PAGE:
• Ashley Miller-Dykeman

4 Easy Swaps to Make Fast Food Better for You


woman getting fast food
Photo: Ziga Plahutar/iStock

Sometimes you really don’t have any other option but to get fast food, whether it’s because you’re too busy or everything else is closed.


Regardless of the reason, there are still things you can do to make your fast food meal better for you.


1. Instead of soda, choose unsweetened iced tea.


As long as it hasn’t been sweetened, iced tea has none of the sugar or calories of soda that can cause negative health impacts.


If iced tea is off the table, diet sodas are better than regular sodas, but still not ideal.


2. Instead of french fries, try a salad or fruit.


Most fast food restaurants carry some kind of salad or fruit option you can swap out for fries. Because fries have been cooked in oil, they’re full of extra calories and unhealthy fats, making a side salad or fruit a much healthier option.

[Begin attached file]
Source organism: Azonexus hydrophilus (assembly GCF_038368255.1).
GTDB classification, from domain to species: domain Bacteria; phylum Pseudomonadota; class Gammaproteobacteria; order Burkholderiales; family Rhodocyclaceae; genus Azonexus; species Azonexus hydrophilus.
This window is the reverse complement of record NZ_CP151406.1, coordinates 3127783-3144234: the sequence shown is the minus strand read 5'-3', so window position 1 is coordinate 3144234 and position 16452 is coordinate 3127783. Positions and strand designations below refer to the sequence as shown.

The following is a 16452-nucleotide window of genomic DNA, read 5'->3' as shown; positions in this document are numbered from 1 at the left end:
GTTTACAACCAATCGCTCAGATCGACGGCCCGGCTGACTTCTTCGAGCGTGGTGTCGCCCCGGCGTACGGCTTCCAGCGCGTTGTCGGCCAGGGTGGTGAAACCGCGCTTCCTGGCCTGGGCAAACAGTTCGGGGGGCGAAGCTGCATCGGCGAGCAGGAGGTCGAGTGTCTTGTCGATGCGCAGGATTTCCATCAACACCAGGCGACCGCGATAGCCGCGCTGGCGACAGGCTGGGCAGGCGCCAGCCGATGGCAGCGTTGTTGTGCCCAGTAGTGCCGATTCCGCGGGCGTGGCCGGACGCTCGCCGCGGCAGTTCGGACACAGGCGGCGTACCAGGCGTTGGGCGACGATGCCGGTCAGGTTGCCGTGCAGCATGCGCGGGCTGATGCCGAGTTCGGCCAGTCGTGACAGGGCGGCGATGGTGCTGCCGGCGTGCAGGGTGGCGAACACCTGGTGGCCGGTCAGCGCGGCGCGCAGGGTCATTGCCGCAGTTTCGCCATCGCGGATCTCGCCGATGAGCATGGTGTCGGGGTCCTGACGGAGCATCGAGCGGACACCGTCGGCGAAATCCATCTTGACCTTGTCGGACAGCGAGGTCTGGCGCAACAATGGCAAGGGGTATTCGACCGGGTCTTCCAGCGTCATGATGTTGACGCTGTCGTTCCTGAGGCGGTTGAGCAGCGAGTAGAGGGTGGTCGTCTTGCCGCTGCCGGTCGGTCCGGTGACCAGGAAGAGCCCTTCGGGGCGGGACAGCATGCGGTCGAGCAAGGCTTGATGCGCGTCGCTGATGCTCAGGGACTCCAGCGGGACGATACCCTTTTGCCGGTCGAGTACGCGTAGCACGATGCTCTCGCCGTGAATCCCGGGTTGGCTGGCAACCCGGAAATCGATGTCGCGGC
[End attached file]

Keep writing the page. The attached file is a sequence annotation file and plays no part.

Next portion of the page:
3. Instead of beef or fried chicken, try a grilled chicken or vegetarian option.


Beef is high in saturated fats and fried chicken has been cooked in oil, increasing its fat content. Instead, opt for a grilled chicken or vegetarian option. They’re generally lower in unhealthy fats and better for your body.


4. Skip making it a double or upgrading your sizes.


If they ask, avoid upgrading your meal to a larger size. Fast food is usually high enough in calories on its own. By increasing the size of your meal, you’re just adding unnecessary food to your plate.


Instead, eat your meal and if you still feel hungry, opt for a healthy dessert, like fruit or yogurt.


The Takeaway


Don't feel bad for choosing fast food. Instead, try to make the most out of the situation by making healthy choices. Every little change counts! Remember, most restaurants now have nutritional information to help guide your choices and portion sizes.


To learn more about healthy eating and put what you learn into practice, download the TOVI app today. It's free!


An infographic explaining 4 easy swaps to make fast food better for you.

Reviewed by: Dr. Tara Coletta, PhD in Nutritional Biochemistry


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